The development of perfectionism: A study of daughters and their parents

Abstract

The major theme in theorizing about the development of perfectionism is that it is a product of perfectionistic and demanding parents. The two studies reported here represent the first attempt to test this assumption. In study 1, perfectionism was measured in both daughters and their parents. In study 2, perfectionism in both daughters and their parents, related parental characteristics, and levels of psychopathology among daughters were measured. The findings from both studies indicated that mothers' perfectionism, but not fathers', was associated with perfectionism among daughters. In addition, daughters' ratings of fathers' harshness, but not fathers' self-reported harshness, were associated with daughters' perfectionism. For mothers, daughters' ratings of mothers' harshness and mothers' self-reported harshness were associated with perfectionism among daughters. A combination of mothers' Overall Perfectionism and mothers' self-reported harshness accounted for 30% of the variance in daughters' Overall Perfectionism. Additional findings suggested that mothers' perfectionism was associated with greater symptoms of psychopathology among daughters, while fathers' perfectionism was associated with lower levels of symptomatology.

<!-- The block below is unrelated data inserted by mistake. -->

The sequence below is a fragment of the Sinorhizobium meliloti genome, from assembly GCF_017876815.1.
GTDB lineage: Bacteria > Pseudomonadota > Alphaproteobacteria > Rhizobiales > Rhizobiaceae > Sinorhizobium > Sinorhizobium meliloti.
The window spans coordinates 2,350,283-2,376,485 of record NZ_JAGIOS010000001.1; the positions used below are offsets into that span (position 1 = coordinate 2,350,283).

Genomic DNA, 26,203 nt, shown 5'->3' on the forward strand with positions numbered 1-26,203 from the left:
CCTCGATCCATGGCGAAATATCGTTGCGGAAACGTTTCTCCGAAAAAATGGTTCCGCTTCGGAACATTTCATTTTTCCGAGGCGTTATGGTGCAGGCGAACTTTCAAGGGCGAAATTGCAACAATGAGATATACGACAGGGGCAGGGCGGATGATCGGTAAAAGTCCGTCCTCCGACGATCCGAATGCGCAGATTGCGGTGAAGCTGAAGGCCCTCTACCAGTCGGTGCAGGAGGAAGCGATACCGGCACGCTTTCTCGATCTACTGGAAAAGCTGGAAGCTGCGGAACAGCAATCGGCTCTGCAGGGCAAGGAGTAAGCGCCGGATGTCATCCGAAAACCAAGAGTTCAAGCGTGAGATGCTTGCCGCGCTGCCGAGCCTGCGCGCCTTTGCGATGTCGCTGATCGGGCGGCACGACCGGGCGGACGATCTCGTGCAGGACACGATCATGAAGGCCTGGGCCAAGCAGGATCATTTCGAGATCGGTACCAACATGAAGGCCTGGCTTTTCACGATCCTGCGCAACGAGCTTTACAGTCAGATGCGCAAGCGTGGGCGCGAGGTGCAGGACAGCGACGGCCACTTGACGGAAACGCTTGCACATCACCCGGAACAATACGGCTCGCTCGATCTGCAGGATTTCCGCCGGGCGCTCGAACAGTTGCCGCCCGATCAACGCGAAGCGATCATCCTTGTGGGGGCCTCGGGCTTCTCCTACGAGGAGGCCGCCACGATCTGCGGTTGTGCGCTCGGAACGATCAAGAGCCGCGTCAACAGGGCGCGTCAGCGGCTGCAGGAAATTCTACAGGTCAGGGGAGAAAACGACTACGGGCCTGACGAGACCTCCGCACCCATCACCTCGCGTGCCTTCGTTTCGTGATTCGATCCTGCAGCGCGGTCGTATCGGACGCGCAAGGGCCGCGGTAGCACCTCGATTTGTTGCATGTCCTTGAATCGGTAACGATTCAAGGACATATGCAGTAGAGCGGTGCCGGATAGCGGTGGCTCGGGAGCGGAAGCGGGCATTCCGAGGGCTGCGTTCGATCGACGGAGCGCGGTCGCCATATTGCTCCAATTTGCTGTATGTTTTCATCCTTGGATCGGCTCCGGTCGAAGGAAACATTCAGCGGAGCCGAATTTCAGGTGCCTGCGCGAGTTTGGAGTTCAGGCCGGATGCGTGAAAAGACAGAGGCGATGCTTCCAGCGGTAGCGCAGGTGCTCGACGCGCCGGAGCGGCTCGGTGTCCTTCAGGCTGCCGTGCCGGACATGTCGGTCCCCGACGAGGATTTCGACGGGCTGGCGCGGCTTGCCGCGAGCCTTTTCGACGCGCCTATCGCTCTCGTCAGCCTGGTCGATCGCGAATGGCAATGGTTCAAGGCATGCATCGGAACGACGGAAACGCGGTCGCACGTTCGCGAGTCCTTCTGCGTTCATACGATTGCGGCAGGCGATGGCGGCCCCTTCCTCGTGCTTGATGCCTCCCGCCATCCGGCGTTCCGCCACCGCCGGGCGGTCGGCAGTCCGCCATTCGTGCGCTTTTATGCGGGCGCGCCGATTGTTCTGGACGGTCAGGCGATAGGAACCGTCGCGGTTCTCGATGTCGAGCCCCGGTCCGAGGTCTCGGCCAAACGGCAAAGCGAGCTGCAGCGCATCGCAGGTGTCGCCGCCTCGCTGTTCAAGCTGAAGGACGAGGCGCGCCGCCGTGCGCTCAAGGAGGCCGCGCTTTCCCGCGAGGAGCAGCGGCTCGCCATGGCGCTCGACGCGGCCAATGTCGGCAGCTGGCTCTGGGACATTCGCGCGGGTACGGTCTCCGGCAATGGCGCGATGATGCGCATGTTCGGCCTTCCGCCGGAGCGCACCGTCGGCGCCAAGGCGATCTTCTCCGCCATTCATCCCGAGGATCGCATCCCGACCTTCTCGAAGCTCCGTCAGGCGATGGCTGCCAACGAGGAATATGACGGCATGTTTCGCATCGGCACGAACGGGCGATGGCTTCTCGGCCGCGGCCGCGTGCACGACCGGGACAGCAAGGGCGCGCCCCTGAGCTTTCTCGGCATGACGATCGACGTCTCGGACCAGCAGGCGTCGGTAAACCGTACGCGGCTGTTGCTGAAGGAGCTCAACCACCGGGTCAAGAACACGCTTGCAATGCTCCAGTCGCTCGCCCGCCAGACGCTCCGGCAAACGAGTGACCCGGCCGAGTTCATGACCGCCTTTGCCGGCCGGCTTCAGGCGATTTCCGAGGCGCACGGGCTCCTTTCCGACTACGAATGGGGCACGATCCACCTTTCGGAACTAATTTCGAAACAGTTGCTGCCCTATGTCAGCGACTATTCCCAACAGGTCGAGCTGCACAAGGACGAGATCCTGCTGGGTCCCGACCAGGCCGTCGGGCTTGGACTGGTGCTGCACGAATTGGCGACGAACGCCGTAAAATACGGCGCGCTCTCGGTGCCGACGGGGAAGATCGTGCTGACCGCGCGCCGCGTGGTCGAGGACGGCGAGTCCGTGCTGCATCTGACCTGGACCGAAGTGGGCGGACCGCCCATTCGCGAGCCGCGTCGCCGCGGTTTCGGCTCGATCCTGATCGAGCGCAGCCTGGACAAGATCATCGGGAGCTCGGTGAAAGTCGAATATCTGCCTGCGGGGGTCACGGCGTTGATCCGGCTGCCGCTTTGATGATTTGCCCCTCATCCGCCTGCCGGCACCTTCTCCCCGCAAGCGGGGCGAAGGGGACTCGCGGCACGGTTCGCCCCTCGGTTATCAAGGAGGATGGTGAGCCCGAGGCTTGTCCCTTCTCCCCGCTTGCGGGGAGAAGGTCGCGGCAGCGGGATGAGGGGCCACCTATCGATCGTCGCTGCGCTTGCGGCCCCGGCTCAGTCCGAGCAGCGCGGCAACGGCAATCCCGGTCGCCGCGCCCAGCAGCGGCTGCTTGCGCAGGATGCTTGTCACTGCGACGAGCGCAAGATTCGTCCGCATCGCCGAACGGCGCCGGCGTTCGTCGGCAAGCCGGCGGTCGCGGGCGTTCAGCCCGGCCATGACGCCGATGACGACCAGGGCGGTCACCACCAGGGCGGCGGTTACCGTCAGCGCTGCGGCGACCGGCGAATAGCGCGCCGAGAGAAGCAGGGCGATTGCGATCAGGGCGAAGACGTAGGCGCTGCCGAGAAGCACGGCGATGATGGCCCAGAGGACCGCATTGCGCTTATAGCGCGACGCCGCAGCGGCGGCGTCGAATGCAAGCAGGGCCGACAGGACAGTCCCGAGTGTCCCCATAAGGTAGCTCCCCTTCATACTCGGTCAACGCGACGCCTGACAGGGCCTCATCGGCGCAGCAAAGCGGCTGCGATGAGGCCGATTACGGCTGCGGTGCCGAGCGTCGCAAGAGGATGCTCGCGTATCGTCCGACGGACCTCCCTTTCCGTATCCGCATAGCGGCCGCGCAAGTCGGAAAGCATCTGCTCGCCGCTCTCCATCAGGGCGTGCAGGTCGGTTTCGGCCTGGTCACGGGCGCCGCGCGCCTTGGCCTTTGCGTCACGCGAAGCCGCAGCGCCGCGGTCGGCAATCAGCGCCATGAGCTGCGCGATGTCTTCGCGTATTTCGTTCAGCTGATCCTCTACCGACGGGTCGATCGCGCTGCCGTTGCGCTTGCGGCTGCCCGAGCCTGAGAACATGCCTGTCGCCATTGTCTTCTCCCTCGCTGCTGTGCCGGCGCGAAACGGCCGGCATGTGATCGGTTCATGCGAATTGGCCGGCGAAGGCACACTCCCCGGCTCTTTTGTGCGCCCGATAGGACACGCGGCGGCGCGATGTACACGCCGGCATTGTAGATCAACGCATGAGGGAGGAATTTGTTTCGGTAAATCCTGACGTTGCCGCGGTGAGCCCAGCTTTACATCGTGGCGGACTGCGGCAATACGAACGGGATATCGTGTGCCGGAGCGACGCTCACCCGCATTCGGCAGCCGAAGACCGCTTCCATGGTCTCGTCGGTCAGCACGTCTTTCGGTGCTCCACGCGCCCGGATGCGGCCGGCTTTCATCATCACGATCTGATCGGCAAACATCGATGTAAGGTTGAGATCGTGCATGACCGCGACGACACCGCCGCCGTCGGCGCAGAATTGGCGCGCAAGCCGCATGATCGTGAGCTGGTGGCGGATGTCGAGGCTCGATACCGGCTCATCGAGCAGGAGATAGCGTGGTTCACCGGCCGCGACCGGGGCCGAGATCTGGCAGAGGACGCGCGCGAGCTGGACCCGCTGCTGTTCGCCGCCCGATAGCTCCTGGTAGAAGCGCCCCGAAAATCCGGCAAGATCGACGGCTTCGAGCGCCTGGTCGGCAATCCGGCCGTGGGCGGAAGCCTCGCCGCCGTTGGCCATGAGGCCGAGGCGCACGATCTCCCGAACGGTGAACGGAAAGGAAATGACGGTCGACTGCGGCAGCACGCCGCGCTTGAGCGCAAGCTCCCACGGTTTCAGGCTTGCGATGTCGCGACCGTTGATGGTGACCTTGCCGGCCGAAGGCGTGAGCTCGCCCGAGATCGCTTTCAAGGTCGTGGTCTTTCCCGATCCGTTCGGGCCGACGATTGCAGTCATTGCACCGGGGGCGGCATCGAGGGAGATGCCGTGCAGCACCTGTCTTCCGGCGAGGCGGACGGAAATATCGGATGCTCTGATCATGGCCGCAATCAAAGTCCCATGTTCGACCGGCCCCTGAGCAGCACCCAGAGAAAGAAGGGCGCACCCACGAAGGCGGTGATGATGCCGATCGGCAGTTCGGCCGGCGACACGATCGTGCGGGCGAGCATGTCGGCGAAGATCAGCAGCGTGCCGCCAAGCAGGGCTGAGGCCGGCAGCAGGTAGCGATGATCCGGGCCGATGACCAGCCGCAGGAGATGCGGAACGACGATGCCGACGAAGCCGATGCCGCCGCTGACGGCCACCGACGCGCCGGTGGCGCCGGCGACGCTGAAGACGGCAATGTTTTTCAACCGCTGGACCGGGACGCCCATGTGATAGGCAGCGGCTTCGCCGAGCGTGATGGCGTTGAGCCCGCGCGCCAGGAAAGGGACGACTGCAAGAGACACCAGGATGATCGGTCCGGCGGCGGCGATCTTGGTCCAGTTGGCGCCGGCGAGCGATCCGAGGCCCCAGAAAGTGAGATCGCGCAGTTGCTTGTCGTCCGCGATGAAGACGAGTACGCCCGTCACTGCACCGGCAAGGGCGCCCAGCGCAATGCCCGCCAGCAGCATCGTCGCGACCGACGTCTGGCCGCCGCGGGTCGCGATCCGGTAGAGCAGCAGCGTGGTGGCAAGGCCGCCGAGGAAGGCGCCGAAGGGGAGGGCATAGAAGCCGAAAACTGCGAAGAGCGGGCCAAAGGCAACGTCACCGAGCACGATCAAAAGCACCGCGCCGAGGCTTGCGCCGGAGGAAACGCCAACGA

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Correspondence to Randy O. Frost.

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Frost, R.O., Lahart, C.M. & Rosenblate, R. The development of perfectionism: A study of daughters and their parents. Cogn Ther Res 15, 469–489 (1991). https://doi.org/10.1007/BF01175730

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Key words

  • perfectionism
  • perfectionistic thinking
  • personal standards
  • self-evaluation